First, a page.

But to be realistic, ingredients located this far down the list (other than nutritional supplements) are not likely to affect the overall rating of this product.
With five notable exceptions…
First, flaxseed is one of the best plant sources of healthy omega-3 fatty acids. Provided they’ve first been ground into a meal, flax seeds are also rich in soluble fiber.
However, flaxseed contains about 19% protein, a factor that must be considered when judging the actual meat content of this dog food.
Next, brewers yeast can be a controversial item. Although it’s a by-product of the beer making process, this ingredient is rich in minerals and other healthy nutrients.
Fans believe yeast repels fleas and supports the immune system.
Critics argue yeast ingredients can be linked to allergies. This may be true, but (like all allergies) only if your particular dog is allergic to the yeast itself.
In addition, a vocal minority insists yeast can increase the risk of developing the life-threatening condition known as bloat. However, this is a claim we’ve not been able to scientifically verify.
In any case, unless your dog is specifically allergic to it, yeast can still be considered a nutritious additive.
What’s more noteworthy here is that brewers yeast contains about 48% protein, a factor that must be considered when judging the actual meat content of this dog food.
In addition, we note the inclusion of fish meal, another protein-rich meat concentrate.
Fish meal is typically obtained from the “clean, dried, ground tissue of undecomposed whole fish and fish cuttings” of commercial fish operations.2
Unfortunately, this particular item is anonymous. Because various fish contain different types of fats, we would have preferred to have known the source species.
Next, this recipe includes yeast fermentation solubles, a by-product of commercial fermentation operations. This ingredient is most likely included in this recipe as a digestive enzyme.
And lastly, this food also contains chelated minerals, minerals that have been chemically attached to protein. This makes them easier to absorb. Chelated minerals are usually found in better dog foods.
Tuffy’s Gold Dog Food Review
Judging by its ingredients alone, Tuffy’s Gold Dog Food looks like an average dry product.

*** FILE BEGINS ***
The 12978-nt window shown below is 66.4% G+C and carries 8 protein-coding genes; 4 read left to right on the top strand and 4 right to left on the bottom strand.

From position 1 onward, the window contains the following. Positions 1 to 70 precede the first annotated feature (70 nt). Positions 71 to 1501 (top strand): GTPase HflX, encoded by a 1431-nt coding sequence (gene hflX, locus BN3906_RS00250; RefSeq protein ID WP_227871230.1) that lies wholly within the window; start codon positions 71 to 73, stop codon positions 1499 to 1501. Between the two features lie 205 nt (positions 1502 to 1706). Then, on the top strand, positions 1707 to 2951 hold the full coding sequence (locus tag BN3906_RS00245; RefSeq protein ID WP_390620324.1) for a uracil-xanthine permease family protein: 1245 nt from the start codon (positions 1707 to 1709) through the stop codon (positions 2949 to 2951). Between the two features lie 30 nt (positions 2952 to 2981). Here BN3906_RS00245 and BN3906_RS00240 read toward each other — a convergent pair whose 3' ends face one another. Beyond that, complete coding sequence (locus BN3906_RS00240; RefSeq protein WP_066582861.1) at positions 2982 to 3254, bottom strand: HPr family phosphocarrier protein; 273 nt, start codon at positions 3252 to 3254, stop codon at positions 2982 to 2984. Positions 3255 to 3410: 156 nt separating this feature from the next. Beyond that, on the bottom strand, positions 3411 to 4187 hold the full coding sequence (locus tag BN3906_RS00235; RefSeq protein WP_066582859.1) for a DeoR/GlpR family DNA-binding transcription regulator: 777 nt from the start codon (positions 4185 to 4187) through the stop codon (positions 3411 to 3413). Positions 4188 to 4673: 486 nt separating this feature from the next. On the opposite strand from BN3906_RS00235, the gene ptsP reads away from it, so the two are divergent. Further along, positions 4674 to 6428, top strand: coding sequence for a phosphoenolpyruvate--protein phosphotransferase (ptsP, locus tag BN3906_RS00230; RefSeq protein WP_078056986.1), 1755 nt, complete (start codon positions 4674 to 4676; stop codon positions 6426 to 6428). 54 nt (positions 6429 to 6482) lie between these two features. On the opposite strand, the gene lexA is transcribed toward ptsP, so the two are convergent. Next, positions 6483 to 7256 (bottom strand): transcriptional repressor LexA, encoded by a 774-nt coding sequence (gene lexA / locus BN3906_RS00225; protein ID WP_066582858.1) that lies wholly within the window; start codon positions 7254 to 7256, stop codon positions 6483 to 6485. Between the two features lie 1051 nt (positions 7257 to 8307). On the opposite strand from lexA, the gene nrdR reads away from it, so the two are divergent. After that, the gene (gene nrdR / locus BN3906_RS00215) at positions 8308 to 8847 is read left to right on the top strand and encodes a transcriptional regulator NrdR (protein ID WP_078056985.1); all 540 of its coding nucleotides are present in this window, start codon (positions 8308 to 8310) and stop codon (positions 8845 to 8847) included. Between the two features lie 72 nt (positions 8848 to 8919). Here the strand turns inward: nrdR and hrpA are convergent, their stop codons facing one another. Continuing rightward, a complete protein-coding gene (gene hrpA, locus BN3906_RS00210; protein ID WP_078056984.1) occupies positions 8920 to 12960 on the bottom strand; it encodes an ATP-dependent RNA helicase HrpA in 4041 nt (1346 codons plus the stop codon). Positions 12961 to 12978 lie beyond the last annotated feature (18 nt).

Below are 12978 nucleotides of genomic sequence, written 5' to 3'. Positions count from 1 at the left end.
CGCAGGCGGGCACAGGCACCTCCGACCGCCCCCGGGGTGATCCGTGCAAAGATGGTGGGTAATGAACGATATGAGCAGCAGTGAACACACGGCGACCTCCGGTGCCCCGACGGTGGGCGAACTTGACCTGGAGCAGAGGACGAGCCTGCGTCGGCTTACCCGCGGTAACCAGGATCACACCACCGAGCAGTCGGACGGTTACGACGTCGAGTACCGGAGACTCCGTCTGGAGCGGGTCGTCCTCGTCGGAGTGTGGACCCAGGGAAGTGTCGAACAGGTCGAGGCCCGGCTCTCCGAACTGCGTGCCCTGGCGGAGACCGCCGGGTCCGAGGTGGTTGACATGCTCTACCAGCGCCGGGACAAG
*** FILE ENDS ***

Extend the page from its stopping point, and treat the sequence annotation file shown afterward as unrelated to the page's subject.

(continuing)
But ingredient quality by itself cannot tell the whole story. We still need to estimate the product’s meat content before determining a final rating.
As a group, the brand features an average protein content of 28% and a mean fat level of 18%. Together, these figures suggest a carbohydrate content of 45% for the overall product line.
And a fat-to-protein ratio of about 64%.
Near-average protein. Above-average fat. And below-average carbs when compared to a typical dry dog food.
Even when you consider the mild protein-boosting effect of the flaxseed and brewers yeast, this looks like the profile of a kibble containing a moderate amount of meat.
Tuffy’s Gold Dog Food is a plant-based kibble using a moderate amount of chicken by-product or lamb meals as its main sources of animal protein, thus earning the brand 3 stars.
Please note certain recipes are sometimes given a higher or lower rating based upon our estimate of their total meat content.
Tuffy’s Dog Food
The following list (if present) includes all dog food recalls since 2009 directly related to this product line. If there are no recalls listed in this section, we have not yet reported any events.
To learn why our ratings have nothing to do with a product’s recall history, please visit our Dog Food Recalls FAQ page.
Get free dog food recall alerts sent to you by email. Subscribe to The Advisor’s recall notification list.
Dog Food Coupons
Readers are invited to check for coupons and discounts shared by others in our Dog Food Coupons Forum.
Or click the buying tip below. Please be advised we receive a fee for referrals made to the following online store.
A Final Word
The Dog Food Advisor does not accept money, gifts, samples or other incentives in exchange for special consideration in preparing our reviews.
However, we do receive a referral fee from online retailers (like Chewy or Amazon) and from sellers of perishable pet food when readers click over to their websites from ours. This helps cover the cost of operation of our free blog. Thanks for your support.
For more information, please visit our Disclaimer and Disclosure page.